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At Last...The Moon is Done

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  • sallit2
    It was clear again last night so out I went. I did some more testing and with the much colder weather last night it took about 45 mins to cool down. The star
    Message 1 of 3 , Sep 1, 2004
      It was clear again last night so out I went.

      I did some more testing and with the much colder weather last night it
      took about 45 mins to cool down. The star test was pretty steady but
      the dome took another 20-30 mins to cool down to allow decent viewing.

      I did some more double star work and could spilt 0.6 arcsecs stars but
      no more. I then tested the seeing using the CCD camera and it was
      about average after midnight, at 2.5arcsecs.

      OK on to the moon which has been a little low and disappointing so far

      Using a 25mm eyepiece (120x) the moon looked very sharp. There was an
      amazing amount of the fine detail that so far has eluded me. The moon
      was about 30 degrees high. Once the dome cooled I tried a higher power
      and the views were still very good. No option out comes the Televue
      binoviewer and about 300x.

      WOW.

      In case you missed it WOW.

      The view was exceptional.

      I initially looked at Plato and the small craterlets/peaks on the
      floor came into view. They were not brilliant as the illumination
      angle is still not good. So cancel test mode and just look.

      Firstly the mountains close to Mare Crisium were amazing. I know this
      is a con but the binoviewer fooled me into believing there was a 3D
      effect, looking down on the mountains. They were very sharp, the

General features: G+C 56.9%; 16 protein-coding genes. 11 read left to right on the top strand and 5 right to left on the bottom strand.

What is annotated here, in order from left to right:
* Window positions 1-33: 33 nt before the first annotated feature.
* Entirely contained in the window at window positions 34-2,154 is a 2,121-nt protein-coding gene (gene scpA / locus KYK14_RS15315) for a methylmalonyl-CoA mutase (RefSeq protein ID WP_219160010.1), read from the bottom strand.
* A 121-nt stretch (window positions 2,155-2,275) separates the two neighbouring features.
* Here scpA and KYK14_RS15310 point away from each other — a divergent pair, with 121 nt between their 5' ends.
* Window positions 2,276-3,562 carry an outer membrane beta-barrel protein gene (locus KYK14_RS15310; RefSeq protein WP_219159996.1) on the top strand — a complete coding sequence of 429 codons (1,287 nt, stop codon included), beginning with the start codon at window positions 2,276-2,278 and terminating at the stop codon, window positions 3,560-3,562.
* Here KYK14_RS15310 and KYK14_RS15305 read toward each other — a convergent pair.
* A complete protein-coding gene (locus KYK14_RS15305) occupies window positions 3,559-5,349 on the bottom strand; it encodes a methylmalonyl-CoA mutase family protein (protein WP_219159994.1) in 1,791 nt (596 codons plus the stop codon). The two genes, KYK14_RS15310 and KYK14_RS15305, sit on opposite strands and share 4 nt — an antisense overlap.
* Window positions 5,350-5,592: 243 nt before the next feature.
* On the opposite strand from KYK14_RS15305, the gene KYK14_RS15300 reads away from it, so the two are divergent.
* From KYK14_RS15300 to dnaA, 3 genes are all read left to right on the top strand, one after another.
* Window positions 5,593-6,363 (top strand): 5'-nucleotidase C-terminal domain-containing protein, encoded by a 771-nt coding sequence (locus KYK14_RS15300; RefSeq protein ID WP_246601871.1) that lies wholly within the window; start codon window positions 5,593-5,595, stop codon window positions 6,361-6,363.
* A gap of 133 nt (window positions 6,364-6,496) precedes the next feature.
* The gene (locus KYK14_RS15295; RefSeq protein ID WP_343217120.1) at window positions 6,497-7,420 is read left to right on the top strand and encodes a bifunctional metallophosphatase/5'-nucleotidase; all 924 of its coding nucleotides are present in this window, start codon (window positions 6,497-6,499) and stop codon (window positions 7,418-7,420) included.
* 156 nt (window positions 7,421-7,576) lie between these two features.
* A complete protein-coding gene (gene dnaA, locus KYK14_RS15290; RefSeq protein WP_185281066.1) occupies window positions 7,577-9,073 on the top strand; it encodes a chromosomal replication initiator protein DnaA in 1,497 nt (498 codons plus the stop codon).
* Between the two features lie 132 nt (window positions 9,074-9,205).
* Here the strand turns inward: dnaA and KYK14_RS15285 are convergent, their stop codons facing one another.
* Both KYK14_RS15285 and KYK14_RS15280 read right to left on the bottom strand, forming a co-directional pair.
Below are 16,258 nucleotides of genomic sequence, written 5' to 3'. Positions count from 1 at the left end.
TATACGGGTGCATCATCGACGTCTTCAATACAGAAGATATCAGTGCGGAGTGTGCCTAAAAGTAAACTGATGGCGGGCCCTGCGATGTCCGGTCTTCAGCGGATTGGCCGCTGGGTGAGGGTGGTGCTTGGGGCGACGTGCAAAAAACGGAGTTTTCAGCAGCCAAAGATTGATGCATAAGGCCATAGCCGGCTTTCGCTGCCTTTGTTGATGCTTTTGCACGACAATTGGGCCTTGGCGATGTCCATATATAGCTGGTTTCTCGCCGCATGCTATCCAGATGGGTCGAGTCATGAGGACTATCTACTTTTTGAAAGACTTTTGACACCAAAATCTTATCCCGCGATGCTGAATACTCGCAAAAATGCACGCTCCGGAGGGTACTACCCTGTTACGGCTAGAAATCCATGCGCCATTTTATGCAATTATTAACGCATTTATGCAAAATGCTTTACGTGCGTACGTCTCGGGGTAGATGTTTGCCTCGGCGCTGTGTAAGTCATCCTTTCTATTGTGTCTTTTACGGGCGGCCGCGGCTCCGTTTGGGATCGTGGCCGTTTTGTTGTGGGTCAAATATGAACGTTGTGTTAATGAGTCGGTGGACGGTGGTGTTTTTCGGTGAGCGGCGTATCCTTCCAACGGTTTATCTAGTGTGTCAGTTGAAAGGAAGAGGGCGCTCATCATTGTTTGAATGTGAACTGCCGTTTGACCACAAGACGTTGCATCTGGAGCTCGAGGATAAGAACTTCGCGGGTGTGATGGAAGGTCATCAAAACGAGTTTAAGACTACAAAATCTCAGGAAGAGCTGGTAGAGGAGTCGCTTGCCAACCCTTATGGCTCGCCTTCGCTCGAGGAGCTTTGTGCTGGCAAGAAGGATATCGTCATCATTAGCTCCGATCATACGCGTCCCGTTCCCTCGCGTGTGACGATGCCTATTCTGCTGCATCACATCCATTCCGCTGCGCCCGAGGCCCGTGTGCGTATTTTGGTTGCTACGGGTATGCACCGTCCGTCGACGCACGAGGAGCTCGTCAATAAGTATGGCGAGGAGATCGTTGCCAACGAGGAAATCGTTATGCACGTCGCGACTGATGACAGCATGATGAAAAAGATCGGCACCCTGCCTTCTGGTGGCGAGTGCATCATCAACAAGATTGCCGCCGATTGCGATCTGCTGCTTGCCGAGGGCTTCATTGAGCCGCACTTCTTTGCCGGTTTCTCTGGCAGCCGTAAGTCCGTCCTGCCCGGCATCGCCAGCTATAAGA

shadows very black, giving a really strong 'looking-down' onto the
      moon effect. Don't do this if you suffer from vertigo :-).

      Onto Petavius: The walls looked very wrinkled (and molten rock like).
      The walls had signficant radial ridges and all sorts of furrows in
      them. The floor had the obvious rills including Rimae Petavius but
      there was a huge amount of detail visible in its structure. The
      central mountains were very obvious and clear. Other rilles run from
      these mountains but they are more sinuous and to some extent much more
      fun to follow. Wrottesley was very distinctive and the central
      mountains detailed. The floor was obviously deeper.

      Onto Langrenus. This crater has a simialr appearance to Petavius but
      had surrounding it lots of very small craterlets. They kept coming
      into and out of view but added to the overall effect.

      I then 'surfed' this edge of the moon to be rewarded with excellent
      views with all sorts of details coming into view. The binoviewers
      allow you to 'stare' at the features without the eyes becoming
      strained or worried by floaters. I'll have to wait for a 1/4 moon to
      see all the other details nearer the centre of the moon but last night
      was certainly very interesting.

      At last the moon is showing itself to the 10" TMB Tak-Cass.

      These views are the best I have seen from home including the views
      through my 8" Portaball. Now that has a Zambuto mirror and provides
      really excellent views. It previous owner told me it was close (if not
      better) than an 6" AP refractor.

      And it could be clear again...
    • Ray Byrne
      Dear George, You have encouraged me to go out tonight. I saw the moon rising last night but felt too tired (stressy time with adverts!). It looks like a really
      Message 2 of 3 , Sep 1, 2004
        Dear George,

        You have encouraged me to go out tonight. I saw the moon rising last
        night but felt too tired (stressy time with adverts!). It looks like a
        really good night cloud-wise although I comforted myself last night as
        the seeing early on looked poor (stars at the zenith were twinkling). I